The Singapore market extended gains for a fourth straight day amid growing optimism in the region over global growth.
The benchmark Straits Times Index (STI) added 23.52 points, or 0.81 per cent, to 2,913.93 yesterday.
This came as the Monetary Authority of Singapore eased monetary policy in a surprise move, following earlier data which showed economic growth was stagnant in the first quarter.
Equities elsewhere in Asia were also buoyant, with Tokyo jumping 3.2 per cent as the yen lost ground.
Shanghai climbed 0.5 per cent as traders continued to ride on confidence from China's strong trade data on Wednesday, while Hong Kong added 0.9 per cent.
Sydney was up 1.3 per cent, Seoul advanced 1.8 per cent and Kuala Lumpur inched up 0.04 per cent.
In the United States, Wall Street rose 1.1 per cent on Wednesday, bolstered by financial stocks as investment bank JP Morgan reported stronger-than-expected earnings.
Analysts believe that traders will likely be watching out for more stimulus efforts by central banks to spur growth in the global economy.
"Central banks will continue to ease policy," Mr Nader Naeimi, Sydney-based head of dynamic markets at AMP Capital Investors, which oversees about US$120 billion (S$164 billion), told Bloomberg. "The weakness that we've seen in the US dollar and the fact that the Fed is going slowly now is allowing other countries to come out and ease. That is what we need. Pessimism around earnings growth had gone way, way too far. This rally has more to go."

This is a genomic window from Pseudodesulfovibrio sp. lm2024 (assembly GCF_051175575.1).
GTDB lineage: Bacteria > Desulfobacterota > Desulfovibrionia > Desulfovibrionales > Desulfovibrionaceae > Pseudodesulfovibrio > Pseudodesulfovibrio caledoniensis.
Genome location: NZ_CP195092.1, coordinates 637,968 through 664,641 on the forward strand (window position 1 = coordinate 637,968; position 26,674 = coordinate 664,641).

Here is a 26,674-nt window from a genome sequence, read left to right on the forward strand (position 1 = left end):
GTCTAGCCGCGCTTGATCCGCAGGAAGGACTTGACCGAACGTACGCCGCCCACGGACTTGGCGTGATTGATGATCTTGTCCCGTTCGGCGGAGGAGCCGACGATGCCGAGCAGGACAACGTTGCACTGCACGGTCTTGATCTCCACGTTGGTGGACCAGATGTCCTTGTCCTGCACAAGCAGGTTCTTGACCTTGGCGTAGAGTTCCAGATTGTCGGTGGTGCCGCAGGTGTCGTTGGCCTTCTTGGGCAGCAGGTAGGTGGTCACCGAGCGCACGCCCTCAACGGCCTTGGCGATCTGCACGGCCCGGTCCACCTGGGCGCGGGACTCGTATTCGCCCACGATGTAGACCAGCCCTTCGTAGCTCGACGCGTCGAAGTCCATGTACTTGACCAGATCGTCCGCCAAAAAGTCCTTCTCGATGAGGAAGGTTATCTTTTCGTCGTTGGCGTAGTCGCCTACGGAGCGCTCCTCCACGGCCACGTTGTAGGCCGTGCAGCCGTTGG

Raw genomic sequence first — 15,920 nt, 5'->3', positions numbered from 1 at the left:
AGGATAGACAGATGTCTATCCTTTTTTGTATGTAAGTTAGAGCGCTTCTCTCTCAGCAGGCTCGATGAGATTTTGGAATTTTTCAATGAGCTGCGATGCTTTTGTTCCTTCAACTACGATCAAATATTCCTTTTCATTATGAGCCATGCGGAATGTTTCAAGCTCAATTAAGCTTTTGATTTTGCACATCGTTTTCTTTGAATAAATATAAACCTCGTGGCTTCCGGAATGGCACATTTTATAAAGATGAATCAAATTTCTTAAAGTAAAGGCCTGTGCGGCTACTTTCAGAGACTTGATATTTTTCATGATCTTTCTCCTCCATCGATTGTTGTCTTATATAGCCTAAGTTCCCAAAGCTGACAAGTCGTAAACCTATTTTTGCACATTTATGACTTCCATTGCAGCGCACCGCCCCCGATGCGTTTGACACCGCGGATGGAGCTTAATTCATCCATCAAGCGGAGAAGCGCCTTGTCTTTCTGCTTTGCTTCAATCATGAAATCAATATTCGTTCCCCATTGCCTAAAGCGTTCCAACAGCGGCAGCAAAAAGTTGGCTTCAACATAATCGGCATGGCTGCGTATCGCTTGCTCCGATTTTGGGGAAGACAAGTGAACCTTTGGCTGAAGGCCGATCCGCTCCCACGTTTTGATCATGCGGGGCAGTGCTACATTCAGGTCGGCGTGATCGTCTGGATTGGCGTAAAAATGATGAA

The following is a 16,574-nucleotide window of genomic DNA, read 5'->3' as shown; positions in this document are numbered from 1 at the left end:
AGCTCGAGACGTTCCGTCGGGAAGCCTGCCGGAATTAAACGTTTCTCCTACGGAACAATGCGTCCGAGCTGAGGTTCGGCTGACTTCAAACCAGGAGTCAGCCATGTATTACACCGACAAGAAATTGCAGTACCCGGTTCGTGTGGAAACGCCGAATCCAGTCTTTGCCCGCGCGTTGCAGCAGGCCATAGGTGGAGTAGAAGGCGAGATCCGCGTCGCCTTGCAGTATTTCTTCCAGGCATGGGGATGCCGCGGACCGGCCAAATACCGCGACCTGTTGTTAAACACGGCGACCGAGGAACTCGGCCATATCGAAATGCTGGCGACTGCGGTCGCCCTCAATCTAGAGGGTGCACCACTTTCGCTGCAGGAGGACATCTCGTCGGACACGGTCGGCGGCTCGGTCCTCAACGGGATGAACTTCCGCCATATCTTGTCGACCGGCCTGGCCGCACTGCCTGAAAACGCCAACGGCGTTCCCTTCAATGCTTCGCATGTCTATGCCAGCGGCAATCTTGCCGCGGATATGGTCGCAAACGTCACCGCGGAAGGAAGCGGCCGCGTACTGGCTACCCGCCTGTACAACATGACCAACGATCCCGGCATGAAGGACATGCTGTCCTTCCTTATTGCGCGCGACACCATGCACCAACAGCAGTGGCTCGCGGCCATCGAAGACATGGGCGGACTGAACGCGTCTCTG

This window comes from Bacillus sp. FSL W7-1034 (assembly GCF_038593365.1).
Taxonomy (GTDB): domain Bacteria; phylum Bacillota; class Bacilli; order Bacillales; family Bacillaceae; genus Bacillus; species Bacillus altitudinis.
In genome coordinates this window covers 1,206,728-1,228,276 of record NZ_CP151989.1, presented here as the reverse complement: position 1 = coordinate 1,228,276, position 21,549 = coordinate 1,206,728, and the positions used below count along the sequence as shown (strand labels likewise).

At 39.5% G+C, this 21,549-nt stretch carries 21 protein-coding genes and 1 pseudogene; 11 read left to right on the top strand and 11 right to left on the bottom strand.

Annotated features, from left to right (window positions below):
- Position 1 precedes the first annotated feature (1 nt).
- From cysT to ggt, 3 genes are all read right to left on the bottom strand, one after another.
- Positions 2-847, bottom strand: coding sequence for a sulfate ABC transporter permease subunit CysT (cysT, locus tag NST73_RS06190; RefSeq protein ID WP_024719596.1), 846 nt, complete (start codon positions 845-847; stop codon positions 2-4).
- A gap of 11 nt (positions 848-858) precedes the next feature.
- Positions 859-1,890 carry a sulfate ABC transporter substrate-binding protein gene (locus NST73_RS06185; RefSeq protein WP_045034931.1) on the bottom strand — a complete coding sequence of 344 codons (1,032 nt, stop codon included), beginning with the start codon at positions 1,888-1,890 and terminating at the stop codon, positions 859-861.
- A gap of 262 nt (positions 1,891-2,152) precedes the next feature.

Yesterday's gains were led largely by the local lenders, which chalked up firm rises. United Overseas Bank jumped 41 cents or 2.1 per cent to $19.64, OCBC Bank rose 14 cents or 1.5 per cent to $9.26, and DBS Group Holdings put on 20 cents or 1.3 per cent to $15.67.
Shipbuilder Yangzijiang Shipbuilding Holdings leapt four cents or 4.1 per cent to $1.02, after announcing on Wednesday it has won orders for six dry bulk carriers worth a total of US$510 million.
On the other hand, telco Singtel was among the laggards, sliding one cent or 0.3 per cent to $3.81 in heavy trade, while Hutchison Port Holdings Trust lost one US cent or 2 per cent to 50 US cents.
Outside of the STI, M1 fell four cents or 1.6 per cent to $2.44. The firm on Wednesday posted a 6.9 per cent drop in year-on-year net profit to $42.5 million for the three months to March 31, due to higher upfront customer-acquisition cost.
Energy-related counters continued to be in active play, with offshore marine and subsea group Ezra Holdings as the day's top active. The counter, which saw 80.4 million shares changing hands, slipped 0.1 cent or 0.9 per cent to 10.6 cents.
A total of 1.05 billion shares worth $1.3 billion were traded across the bourse.